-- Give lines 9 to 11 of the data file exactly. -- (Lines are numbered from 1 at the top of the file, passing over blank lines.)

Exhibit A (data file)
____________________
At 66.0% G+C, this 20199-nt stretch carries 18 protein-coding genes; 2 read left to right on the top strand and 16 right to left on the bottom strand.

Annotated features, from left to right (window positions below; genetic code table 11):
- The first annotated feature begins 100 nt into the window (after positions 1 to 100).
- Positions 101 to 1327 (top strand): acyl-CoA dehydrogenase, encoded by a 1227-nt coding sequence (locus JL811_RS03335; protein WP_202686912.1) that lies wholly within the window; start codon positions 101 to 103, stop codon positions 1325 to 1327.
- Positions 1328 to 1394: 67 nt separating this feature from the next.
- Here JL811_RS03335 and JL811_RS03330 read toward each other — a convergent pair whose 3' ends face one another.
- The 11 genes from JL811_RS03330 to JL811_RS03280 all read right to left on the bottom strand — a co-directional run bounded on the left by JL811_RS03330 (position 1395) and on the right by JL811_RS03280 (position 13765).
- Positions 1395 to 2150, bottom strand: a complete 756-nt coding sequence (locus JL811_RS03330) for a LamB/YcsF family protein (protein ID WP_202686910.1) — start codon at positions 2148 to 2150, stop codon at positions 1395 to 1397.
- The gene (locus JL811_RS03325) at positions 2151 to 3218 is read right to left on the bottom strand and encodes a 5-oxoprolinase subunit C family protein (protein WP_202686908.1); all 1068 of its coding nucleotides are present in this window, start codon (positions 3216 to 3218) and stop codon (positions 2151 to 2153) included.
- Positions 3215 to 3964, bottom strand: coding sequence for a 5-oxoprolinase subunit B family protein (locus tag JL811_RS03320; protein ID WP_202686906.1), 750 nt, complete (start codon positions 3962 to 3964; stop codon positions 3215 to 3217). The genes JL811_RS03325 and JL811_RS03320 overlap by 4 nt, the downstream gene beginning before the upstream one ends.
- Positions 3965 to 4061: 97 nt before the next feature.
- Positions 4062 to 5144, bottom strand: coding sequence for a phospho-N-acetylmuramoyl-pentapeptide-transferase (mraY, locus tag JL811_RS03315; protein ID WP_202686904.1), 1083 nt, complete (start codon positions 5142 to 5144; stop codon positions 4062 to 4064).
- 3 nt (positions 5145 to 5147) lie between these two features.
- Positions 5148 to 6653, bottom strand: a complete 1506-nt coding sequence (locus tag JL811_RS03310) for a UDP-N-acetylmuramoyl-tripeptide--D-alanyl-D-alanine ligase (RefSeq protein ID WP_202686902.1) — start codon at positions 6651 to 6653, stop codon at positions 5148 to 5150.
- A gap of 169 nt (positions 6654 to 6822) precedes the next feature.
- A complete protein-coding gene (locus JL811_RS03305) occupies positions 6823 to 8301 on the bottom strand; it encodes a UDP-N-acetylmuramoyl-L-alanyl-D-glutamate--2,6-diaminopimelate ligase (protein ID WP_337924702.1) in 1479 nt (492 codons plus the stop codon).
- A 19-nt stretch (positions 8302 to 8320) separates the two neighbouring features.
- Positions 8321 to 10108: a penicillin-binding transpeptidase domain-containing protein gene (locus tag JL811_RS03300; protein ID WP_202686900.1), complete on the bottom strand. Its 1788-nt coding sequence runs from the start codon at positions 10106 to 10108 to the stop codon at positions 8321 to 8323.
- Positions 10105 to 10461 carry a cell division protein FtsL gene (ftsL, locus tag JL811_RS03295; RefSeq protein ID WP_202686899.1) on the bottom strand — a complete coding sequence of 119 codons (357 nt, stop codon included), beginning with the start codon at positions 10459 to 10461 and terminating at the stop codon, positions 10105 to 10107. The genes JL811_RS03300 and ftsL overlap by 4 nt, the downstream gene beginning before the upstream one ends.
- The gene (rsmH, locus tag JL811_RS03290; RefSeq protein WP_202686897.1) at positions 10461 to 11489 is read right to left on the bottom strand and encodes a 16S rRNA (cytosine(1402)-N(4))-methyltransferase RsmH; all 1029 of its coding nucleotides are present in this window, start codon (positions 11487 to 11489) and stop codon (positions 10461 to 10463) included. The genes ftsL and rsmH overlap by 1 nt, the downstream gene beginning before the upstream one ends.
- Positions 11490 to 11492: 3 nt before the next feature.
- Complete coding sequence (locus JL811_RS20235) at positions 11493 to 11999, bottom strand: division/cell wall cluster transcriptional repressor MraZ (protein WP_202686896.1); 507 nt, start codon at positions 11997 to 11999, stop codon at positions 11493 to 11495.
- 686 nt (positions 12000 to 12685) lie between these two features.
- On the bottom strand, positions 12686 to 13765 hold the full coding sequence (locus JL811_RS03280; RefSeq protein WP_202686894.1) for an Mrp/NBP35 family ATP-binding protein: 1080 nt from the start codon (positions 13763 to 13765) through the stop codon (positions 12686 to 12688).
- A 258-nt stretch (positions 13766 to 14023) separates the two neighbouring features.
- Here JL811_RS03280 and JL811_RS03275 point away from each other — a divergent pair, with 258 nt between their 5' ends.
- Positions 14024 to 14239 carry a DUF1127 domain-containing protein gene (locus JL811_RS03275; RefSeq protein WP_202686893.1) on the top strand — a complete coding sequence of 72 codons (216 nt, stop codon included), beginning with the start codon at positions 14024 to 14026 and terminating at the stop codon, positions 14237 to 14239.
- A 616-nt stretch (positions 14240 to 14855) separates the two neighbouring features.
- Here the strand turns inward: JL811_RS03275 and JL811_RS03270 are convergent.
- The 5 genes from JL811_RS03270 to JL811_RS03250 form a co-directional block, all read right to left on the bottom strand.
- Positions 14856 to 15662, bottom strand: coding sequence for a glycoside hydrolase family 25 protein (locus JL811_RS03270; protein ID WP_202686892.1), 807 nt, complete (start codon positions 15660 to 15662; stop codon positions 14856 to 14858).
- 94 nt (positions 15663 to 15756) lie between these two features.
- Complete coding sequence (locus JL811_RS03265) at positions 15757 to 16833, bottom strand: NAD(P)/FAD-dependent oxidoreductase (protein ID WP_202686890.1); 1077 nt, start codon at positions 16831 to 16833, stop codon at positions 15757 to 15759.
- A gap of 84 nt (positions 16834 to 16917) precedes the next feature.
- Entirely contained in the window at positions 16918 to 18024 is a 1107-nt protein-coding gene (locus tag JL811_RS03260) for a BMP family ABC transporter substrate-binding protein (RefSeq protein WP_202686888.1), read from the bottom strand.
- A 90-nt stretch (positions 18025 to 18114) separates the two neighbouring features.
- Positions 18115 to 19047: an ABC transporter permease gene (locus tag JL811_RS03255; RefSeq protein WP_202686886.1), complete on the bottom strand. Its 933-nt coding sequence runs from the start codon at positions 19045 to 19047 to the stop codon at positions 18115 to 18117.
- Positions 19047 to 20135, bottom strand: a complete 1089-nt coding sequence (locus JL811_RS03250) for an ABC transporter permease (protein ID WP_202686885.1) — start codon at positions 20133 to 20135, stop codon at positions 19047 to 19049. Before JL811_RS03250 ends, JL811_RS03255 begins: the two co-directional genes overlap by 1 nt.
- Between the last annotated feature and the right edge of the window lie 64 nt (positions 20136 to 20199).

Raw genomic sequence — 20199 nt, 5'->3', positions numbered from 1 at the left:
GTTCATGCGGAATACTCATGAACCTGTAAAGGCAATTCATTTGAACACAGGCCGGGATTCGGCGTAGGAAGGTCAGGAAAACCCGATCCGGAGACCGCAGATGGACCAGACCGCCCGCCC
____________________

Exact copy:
- The gene (locus JL811_RS03325) at positions 2151 to 3218 is read right to left on the bottom strand and encodes a 5-oxoprolinase subunit C family protein (protein WP_202686908.1); all 1068 of its coding nucleotides are present in this window, start codon (positions 3216 to 3218) and stop codon (positions 2151 to 2153) included.
- Positions 3215 to 3964, bottom strand: coding sequence for a 5-oxoprolinase subunit B family protein (locus tag JL811_RS03320; protein ID WP_202686906.1), 750 nt, complete (start codon positions 3962 to 3964; stop codon positions 3215 to 3217). The genes JL811_RS03325 and JL811_RS03320 overlap by 4 nt, the downstream gene beginning before the upstream one ends.
- Positions 3965 to 4061: 97 nt before the next feature.